When I was growing up automatic transmissions were pretty common, but from time to time my dad would buy a car with a manual transmission. I remember sitting in the backseat when my dad tried to teach my older siblings how to drive a straight shift. That old car bucked like an unbroken stallion in a bad mood as they tried to coordinate the clutch and accelerator. Of course the ultimate embarrassment to the novice driver was to have to motion for other drivers to come around when you came to a stop on an incline. Having witnessed their frustrations, I never wanted to try to learn to drive a straight shift until I was a licensed driver.
When I got my license, we had a 1965 Ford Galaxie with an automatic transmission and a 1964 Mercury Comet with a three-speed-on-the-column stick. I immediately saw the advantage of having more than one car I could borrow, so I took that old Comet out one afternoon, by myself, and drove around and around in the neighborhood. I practiced starting in first gear on a flat surface, then on an incline until I was pretty comfortable. I learned to clutch when I slowed down and how to downshift as I turned corners. I actually got good enough that I was then able to drive in traffic in one self-taught lesson where I probably burned 50 cents worth of gas. (Gas was pretty cheap in those days, but as I think about it, 50 cents was probably harder to come by, too.)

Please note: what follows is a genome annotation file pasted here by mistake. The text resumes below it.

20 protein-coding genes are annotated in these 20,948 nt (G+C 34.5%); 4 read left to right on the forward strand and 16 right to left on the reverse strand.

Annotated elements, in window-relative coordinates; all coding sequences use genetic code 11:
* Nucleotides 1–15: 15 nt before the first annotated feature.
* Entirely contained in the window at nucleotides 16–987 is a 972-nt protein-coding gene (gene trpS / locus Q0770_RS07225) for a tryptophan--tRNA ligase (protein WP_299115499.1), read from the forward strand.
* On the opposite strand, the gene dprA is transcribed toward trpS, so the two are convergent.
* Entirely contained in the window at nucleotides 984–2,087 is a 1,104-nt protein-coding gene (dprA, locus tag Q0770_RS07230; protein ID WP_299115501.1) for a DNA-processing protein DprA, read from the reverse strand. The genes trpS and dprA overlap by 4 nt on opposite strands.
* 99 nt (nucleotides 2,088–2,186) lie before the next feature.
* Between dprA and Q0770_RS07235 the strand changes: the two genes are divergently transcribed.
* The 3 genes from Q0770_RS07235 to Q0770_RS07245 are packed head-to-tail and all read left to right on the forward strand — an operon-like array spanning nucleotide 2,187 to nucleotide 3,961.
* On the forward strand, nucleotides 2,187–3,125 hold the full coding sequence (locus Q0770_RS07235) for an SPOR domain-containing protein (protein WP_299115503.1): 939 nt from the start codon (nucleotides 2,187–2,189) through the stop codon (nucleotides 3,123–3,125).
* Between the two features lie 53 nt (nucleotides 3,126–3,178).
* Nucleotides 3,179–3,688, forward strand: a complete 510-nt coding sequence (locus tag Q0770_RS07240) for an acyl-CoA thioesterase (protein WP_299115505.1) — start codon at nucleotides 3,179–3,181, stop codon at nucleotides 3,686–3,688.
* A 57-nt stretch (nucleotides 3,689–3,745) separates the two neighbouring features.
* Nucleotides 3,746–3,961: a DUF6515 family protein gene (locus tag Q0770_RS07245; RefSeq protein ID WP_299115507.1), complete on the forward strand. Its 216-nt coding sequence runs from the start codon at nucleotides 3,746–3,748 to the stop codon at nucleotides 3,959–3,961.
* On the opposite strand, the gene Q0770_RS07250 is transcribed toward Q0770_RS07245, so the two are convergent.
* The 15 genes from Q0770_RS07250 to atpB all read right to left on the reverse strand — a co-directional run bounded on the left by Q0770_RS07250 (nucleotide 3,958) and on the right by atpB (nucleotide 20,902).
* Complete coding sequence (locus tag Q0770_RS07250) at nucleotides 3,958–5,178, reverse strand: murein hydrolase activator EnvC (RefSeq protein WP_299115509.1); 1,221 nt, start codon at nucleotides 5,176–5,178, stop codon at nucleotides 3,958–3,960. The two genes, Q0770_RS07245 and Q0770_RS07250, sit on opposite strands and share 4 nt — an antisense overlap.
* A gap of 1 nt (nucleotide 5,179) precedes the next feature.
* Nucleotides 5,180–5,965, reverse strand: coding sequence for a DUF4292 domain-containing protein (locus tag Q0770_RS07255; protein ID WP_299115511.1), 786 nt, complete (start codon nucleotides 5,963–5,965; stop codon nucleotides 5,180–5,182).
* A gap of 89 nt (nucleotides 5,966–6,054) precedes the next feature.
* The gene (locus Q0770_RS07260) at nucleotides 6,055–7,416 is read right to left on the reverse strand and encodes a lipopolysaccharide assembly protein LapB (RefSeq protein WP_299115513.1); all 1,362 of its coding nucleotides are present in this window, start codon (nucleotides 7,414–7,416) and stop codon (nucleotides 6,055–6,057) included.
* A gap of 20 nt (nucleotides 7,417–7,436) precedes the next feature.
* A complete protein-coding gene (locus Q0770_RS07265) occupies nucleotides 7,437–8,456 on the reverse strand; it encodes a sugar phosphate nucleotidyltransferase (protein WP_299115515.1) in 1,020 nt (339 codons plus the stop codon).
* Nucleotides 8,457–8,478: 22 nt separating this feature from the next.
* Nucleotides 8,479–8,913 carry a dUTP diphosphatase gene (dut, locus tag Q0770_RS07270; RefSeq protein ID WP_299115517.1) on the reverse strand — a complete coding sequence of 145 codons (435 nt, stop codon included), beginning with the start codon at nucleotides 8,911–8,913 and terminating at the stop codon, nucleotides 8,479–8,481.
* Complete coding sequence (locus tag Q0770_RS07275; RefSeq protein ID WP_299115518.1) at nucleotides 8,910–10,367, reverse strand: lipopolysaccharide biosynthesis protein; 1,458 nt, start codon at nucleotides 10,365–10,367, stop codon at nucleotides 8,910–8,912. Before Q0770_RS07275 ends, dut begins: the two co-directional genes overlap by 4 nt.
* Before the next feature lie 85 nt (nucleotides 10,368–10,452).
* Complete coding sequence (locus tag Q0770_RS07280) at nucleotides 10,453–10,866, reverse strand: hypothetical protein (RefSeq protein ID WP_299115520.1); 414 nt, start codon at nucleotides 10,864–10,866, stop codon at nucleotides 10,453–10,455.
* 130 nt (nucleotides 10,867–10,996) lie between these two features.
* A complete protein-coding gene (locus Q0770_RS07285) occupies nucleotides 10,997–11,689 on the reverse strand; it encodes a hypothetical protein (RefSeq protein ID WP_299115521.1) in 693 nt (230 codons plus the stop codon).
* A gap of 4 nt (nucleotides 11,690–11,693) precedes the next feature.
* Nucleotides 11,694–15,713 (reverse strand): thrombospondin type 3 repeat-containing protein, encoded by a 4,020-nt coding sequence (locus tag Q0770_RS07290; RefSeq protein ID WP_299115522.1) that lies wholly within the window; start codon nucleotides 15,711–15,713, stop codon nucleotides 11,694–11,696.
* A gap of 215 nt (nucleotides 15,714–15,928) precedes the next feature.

Later I was in the high school gym one afternoon after school, and Coach Cheney asked me if I would pick up something for him at the hardware store. As was often the case, I didn’t have a car that day, so he offered me the keys to his car, saying: “You do know how to drive a stick shift, don’t you?” I was profoundly glad that I was able to assure him of my driving prowess. Now everyone in school knew Coach Cheney drove the old red Volkswagen Beetle that was parked in front of the school, so I didn’t have to ask him which car was his. When I got in the car, the first thing I realized was that the stick was not on the column; it was in the floor. Not a problem. I depressed the clutch and started the car. Everyone knows you park a car with the gear in reverse, so I eased off on the clutch. Other than the embarrassing sound of the motor revving, nothing happened. He had parked it in neutral with the parking brake on. I released the break and shifted into reverse or, at least what I thought was reverse. When I let off on the clutch and eased down on the accelerator a little, the car bounced off the curb in front of me. I tried again, but I couldn’t seem to find reverse. The diagram on top of the gear shift was completely worn off, so there was no help there. I didn’t want to have to go back in the gym and ask Coach Cheney where reverse was, especially since he had been sitting with a bunch of other coaches when I left him. So I kept working with it until, much to my relief, I finally found reverse. I backed down off the curb where I was by this time and completed my hardware errand without further complications.
The lesson I learned that day was that pride and ignorance are a bad combination.